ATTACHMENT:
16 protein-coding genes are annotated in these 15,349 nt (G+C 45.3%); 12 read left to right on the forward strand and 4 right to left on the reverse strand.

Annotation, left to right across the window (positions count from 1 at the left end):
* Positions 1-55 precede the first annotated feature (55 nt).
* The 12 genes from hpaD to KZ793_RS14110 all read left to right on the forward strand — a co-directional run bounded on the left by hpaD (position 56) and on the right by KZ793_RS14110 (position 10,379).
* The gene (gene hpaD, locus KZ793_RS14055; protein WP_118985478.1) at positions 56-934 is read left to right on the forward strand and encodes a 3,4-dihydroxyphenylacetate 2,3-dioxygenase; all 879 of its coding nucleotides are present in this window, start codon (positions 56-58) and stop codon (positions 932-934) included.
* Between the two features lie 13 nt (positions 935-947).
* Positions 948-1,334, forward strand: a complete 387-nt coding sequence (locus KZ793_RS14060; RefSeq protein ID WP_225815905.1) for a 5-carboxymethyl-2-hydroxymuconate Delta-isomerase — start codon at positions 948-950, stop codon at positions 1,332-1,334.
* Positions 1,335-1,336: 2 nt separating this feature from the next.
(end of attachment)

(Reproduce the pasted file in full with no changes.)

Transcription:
16 protein-coding genes are annotated in these 15,349 nt (G+C 45.3%); 12 read left to right on the forward strand and 4 right to left on the reverse strand.

Annotation, left to right across the window (positions count from 1 at the left end):
* Positions 1-55 precede the first annotated feature (55 nt).
* The 12 genes from hpaD to KZ793_RS14110 all read left to right on the forward strand — a co-directional run bounded on the left by hpaD (position 56) and on the right by KZ793_RS14110 (position 10,379).
* The gene (gene hpaD, locus KZ793_RS14055; protein WP_118985478.1) at positions 56-934 is read left to right on the forward strand and encodes a 3,4-dihydroxyphenylacetate 2,3-dioxygenase; all 879 of its coding nucleotides are present in this window, start codon (positions 56-58) and stop codon (positions 932-934) included.
* Between the two features lie 13 nt (positions 935-947).
* Positions 948-1,334, forward strand: a complete 387-nt coding sequence (locus KZ793_RS14060; RefSeq protein ID WP_225815905.1) for a 5-carboxymethyl-2-hydroxymuconate Delta-isomerase — start codon at positions 948-950, stop codon at positions 1,332-1,334.
* Positions 1,335-1,336: 2 nt separating this feature from the next.